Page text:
With the US unemployment rate at the lowest level in a generation and many industries reporting labor shortages, US wages are supposed to be rising. They aren’t.
For the past two years, inflation-adjusted average weekly earnings of US workers barely have risen with respect to the previous year. Low wage growth contributes to low inflation, which frustrates the Federal Reserve and most of the economics profession.
A large part of the explanation – and perhaps the largest part – is that the American population is aging, workers are retiring later and critically, older workers of 55 years and over have far lower wage gains than younger workers.
Older workers tend to be more risk-averse, prize job security over wage gains and are less likely to switch jobs in pursuit of a pay increase. The impact of risk-aversion on wage gains was first suggested to me by Professor Edmund Phelps of Columbia University, a Nobel Laureate in economics.
Low productivity growth, including the shift of the labor force into such low-productivity service industries as health care, leisure and retail, is usually cited as the cause of sluggish wage growth. No doubt there is some truth to this.
Nonetheless, we can observe in the data the effect of the aging of the US population on wage growth.
The proportion of the workforce 55 years and older has doubled over the past 20 years, from around 12% in 1997 to 24% in 2018.
Part of this is due to an aging population and part is due to a higher level of participation in the labor force by older workers, either because they are healthier than earlier generations and more able and willing to work, or because they cannot retire comfortably on existing resources.
The Atlanta Federal Reserve tracks wage gains for workers. This measures something different than average weekly wage gains, which reflect changes in the composition of the workforce, among other things.
The Atlanta Fed data separate wage data by age, education, profession and so forth. As the chart below makes clear, older workers have far lower wage gains than younger workers.
Wage increases for workers aged 55 and over were only 2% year-on-year at last count, less than the headline rate of inflation, while wage gains for workers aged 25-54 were at 3.5%.
Whether the difference stems from risk aversion, as I suggested above, or differential skill levels, or yet some other factor, is a matter of conjecture. What is clear from the data is that the demographic shift depresses wage gains.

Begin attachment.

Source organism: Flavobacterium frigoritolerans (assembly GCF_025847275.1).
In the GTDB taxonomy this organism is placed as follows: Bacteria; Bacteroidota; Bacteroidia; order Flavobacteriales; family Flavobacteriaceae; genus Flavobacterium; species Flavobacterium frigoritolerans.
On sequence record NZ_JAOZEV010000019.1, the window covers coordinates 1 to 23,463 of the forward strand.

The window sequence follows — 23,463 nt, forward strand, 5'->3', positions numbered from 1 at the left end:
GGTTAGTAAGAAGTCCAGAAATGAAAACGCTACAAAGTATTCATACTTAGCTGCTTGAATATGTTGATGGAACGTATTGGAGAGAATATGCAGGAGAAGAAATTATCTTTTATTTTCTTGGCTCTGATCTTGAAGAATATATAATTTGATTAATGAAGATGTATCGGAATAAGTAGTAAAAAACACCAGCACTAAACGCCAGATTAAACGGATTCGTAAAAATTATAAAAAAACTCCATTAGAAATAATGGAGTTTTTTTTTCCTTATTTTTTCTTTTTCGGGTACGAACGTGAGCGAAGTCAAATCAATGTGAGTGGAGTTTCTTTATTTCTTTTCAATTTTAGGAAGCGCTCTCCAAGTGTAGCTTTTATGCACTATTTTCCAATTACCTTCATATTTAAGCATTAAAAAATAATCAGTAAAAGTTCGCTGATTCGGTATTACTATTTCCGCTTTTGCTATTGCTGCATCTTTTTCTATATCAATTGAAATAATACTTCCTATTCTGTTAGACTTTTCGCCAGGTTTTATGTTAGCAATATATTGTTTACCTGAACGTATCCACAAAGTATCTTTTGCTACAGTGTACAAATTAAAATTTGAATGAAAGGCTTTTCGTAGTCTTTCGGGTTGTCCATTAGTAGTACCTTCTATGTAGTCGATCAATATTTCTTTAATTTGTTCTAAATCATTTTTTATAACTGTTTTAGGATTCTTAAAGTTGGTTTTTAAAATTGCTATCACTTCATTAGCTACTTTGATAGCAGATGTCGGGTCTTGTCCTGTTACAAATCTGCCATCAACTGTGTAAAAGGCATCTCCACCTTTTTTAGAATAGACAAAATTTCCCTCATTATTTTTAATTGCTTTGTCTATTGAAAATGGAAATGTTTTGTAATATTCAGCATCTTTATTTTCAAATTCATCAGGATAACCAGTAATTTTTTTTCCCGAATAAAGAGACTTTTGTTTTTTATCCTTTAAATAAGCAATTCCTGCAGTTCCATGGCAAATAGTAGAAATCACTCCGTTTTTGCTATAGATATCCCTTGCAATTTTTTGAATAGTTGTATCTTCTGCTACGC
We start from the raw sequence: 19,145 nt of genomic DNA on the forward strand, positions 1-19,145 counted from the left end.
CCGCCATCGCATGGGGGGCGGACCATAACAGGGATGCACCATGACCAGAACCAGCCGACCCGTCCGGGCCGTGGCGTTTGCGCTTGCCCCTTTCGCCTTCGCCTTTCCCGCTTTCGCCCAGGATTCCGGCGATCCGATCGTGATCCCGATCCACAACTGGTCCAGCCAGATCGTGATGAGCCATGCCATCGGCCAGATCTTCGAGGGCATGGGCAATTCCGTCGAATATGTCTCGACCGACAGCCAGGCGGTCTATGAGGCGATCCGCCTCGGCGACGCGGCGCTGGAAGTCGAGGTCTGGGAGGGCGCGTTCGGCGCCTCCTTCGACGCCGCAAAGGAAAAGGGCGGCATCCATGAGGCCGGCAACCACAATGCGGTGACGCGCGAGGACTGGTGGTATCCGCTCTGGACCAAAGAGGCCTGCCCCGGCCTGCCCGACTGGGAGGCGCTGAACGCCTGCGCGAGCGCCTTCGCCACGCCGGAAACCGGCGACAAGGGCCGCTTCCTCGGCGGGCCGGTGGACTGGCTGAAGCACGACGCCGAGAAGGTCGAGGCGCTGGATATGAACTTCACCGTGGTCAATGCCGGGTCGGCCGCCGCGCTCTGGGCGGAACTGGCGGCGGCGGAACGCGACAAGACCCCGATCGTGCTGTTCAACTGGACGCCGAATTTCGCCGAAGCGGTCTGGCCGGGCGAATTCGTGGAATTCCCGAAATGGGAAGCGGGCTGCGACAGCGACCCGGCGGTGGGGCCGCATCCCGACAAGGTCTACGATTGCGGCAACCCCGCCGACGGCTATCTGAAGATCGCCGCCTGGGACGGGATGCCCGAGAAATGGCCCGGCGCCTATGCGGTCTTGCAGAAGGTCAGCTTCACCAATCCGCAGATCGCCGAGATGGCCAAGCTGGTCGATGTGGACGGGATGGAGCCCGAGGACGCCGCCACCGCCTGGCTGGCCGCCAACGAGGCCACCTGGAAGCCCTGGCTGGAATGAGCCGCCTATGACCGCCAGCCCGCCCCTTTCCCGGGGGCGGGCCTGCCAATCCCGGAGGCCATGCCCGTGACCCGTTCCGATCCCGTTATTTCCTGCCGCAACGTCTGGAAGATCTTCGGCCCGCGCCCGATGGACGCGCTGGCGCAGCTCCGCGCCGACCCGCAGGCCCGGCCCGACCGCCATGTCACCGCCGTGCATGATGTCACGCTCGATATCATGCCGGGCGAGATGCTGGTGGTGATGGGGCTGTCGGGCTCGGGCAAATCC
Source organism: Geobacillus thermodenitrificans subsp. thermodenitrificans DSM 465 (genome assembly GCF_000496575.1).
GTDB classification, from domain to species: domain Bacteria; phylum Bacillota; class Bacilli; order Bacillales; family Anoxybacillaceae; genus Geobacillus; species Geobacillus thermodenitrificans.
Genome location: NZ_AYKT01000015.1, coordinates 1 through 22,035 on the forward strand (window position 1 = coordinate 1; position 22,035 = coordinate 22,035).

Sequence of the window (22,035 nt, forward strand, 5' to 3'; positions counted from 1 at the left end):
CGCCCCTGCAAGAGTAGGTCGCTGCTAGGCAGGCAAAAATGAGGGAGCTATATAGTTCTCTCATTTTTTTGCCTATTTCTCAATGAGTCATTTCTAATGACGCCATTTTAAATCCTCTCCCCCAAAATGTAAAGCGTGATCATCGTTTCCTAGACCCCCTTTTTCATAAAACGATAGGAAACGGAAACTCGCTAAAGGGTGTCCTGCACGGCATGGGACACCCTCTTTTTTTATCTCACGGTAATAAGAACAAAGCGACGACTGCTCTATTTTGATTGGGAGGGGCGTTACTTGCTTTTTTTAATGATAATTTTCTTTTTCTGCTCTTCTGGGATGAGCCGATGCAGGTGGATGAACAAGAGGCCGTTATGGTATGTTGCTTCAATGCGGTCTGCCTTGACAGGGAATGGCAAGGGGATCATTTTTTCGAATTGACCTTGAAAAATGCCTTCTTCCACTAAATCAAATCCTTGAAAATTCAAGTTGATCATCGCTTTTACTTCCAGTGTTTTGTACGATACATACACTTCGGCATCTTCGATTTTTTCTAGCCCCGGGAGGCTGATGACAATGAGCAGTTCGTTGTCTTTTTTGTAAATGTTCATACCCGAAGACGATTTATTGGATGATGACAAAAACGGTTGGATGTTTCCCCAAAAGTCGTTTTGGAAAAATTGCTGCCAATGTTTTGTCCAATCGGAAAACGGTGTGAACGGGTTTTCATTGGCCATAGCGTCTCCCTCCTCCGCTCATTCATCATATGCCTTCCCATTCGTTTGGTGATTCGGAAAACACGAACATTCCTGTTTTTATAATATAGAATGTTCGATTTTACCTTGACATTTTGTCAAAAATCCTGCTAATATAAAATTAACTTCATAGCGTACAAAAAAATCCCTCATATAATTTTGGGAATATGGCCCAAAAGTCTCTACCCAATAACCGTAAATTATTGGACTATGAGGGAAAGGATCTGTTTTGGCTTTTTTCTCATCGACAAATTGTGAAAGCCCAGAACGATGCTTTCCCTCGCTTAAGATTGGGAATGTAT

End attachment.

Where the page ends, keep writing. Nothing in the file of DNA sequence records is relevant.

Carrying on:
Or perhaps low wage growth is due to globalisation.
Perhaps the racial demographic shift is contributing.
Asian groups may have high average incomes, but blacks and Hispanics do not. As for whites, who are still a majority of the US population, they make up a disproportionate share of minimum wage workers, which must have some effect on overall levels.
0.5rmb for you big sausage idiot!
No Michael, there is a simple explanation, the US gubment just stopped caring. Its been this way since the de-industrialisation and outsourcing policies in effect since the 80’s. The care factor is zero!
Presumabley older workers are no longer increasing their productivity. In many cases their skills are degenerating and they are being overpaid. When they lose a job they must take a lower paying position. Some union contracts may be giving automatic raises to that segiment but outside the public sphere I can believe the increased percentage of seniors is keeping a lid on wage inflation.
Anecdotally, I see more retirees taking what would be entry level jobs to supliment social security. I wonder what that stats are.
As demos change, the gub’s objects of affection change.
It wants to get re-elected, after all.
This is good news for Trump! When the lower 99 will accept lower wages, manufacturing jobs will return.
There is no evidence that low wage growth is due to deindustrialization. Manufacturing wage growth is just as low as service wage growth. See https://www.frbatlanta.org/chcs/wage-growth-tracker.aspx?panel=1. One can argue that international competition drives down wages for tradeable goods, but why should we then observe an identical pattern for nontradeable services?
David, those millions of dirty polluting industrial jobs which went hand in hand with millions more who worked in the offices got outsourced and were not replaced. I am surprised you keep over looking this elephant in the room. Gone are those skilled machinists, the CNC machine operators, the draftsmen, the engineers, the designers the software coders and programmers, and the tens of millions of general factory staff. These guys never got retrained, because there were no new jobs for them. Now they’re all sitting in China and increasingly in India.
The real facts of life as it relates to real people.
Real unemployment is much higher than the official figures, especially due to the fact that not all jobs are equal. Many McJobs today would not be considered real jobs by most people a generation ago. Part time, no benefits, low wages. Even here, employers set out tip jars instead of paying decent wages. "Suggestions" for tips run up to 25%. Workers can’t retire; their pensions were stolen over the past decades. Wages don’t go up because employers don’t have to raise wages. Workers can’t demand wage increases because they have no power; Unions have been wrecked. Half the people can’t handle an unexpected $500
One can argue that international competition drives down wages for tradeable goods, but why should we then observe an identical pattern for nontradeable services?
Answer. Labor force competition. The lower wages for tradeable goods, creates higher competition for the jobs in the non tradeable services sector. The increase supply of workers seekin those jobs, will lower the pay that is offered in the non tradeable goods sector. Only for positions and skills in which are specific and non transferable would wages not be decreased (lower competition for those positions.
Comments are closed.